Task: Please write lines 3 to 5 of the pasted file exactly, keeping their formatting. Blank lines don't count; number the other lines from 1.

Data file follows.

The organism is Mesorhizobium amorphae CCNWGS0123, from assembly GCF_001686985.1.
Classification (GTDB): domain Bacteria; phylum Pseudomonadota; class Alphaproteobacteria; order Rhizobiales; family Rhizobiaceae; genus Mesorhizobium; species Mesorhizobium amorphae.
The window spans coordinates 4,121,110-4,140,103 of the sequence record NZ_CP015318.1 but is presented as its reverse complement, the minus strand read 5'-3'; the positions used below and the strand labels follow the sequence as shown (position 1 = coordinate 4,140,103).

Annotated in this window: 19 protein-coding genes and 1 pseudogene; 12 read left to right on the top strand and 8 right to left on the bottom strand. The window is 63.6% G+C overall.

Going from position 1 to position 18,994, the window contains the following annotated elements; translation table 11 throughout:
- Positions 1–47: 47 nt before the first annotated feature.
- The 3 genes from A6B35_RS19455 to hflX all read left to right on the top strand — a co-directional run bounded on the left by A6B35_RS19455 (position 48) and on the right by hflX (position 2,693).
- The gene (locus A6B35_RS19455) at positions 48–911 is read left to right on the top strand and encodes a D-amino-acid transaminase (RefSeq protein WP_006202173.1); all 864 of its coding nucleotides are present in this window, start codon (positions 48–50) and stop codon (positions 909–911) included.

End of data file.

The window spans coordinates 4,121,110-4,140,103 of the sequence record NZ_CP015318.1 but is presented as its reverse complement, the minus strand read 5'-3'; the positions used below and the strand labels follow the sequence as shown (position 1 = coordinate 4,140,103).

Annotated in this window: 19 protein-coding genes and 1 pseudogene; 12 read left to right on the top strand and 8 right to left on the bottom strand. The window is 63.6% G+C overall.

Going from position 1 to position 18,994, the window contains the following annotated elements; translation table 11 throughout: